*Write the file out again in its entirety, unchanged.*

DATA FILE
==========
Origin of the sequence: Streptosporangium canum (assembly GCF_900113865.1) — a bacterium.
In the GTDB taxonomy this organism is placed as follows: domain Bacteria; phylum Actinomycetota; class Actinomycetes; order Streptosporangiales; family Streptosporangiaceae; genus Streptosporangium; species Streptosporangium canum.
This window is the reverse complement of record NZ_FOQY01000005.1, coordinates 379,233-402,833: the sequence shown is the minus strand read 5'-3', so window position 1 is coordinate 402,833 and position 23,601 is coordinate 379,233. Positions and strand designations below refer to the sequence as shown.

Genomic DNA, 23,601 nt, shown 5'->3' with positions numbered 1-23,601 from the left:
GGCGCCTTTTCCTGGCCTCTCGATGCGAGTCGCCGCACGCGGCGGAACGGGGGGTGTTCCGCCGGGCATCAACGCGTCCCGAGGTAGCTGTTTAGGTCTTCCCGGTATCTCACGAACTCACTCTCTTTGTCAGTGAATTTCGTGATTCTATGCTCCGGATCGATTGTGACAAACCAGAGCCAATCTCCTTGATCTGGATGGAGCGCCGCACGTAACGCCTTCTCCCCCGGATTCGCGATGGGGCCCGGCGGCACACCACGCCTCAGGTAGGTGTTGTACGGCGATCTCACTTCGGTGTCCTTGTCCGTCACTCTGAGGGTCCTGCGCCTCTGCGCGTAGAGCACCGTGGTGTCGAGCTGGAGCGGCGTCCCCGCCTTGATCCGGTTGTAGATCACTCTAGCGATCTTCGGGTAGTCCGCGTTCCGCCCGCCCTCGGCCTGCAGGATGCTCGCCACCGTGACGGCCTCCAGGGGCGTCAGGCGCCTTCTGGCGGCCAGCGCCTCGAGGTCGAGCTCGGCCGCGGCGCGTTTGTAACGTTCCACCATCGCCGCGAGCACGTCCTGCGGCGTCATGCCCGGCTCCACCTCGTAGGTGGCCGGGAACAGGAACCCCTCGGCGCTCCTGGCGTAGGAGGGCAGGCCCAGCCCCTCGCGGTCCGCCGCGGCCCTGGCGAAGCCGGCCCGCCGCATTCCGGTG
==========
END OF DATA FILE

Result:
Origin of the sequence: Streptosporangium canum (assembly GCF_900113865.1) — a bacterium.
In the GTDB taxonomy this organism is placed as follows: domain Bacteria; phylum Actinomycetota; class Actinomycetes; order Streptosporangiales; family Streptosporangiaceae; genus Streptosporangium; species Streptosporangium canum.
This window is the reverse complement of record NZ_FOQY01000005.1, coordinates 379,233-402,833: the sequence shown is the minus strand read 5'-3', so window position 1 is coordinate 402,833 and position 23,601 is coordinate 379,233. Positions and strand designations below refer to the sequence as shown.

Genomic DNA, 23,601 nt, shown 5'->3' with positions numbered 1-23,601 from the left:
GGCGCCTTTTCCTGGCCTCTCGATGCGAGTCGCCGCACGCGGCGGAACGGGGGGTGTTCCGCCGGGCATCAACGCGTCCCGAGGTAGCTGTTTAGGTCTTCCCGGTATCTCACGAACTCACTCTCTTTGTCAGTGAATTTCGTGATTCTATGCTCCGGATCGATTGTGACAAACCAGAGCCAATCTCCTTGATCTGGATGGAGCGCCGCACGTAACGCCTTCTCCCCCGGATTCGCGATGGGGCCCGGCGGCACACCACGCCTCAGGTAGGTGTTGTACGGCGATCTCACTTCGGTGTCCTTGTCCGTCACTCTGAGGGTCCTGCGCCTCTGCGCGTAGAGCACCGTGGTGTCGAGCTGGAGCGGCGTCCCCGCCTTGATCCGGTTGTAGATCACTCTAGCGATCTTCGGGTAGTCCGCGTTCCGCCCGCCCTCGGCCTGCAGGATGCTCGCCACCGTGACGGCCTCCAGGGGCGTCAGGCGCCTTCTGGCGGCCAGCGCCTCGAGGTCGAGCTCGGCCGCGGCGCGTTTGTAACGTTCCACCATCGCCGCGAGCACGTCCTGCGGCGTCATGCCCGGCTCCACCTCGTAGGTGGCCGGGAACAGGAACCCCTCGGCGCTCCTGGCGTAGGAGGGCAGGCCCAGCCCCTCGCGGTCCGCCGCGGCCCTGGCGAAGCCGGCCCGCCGCATTCCGGTG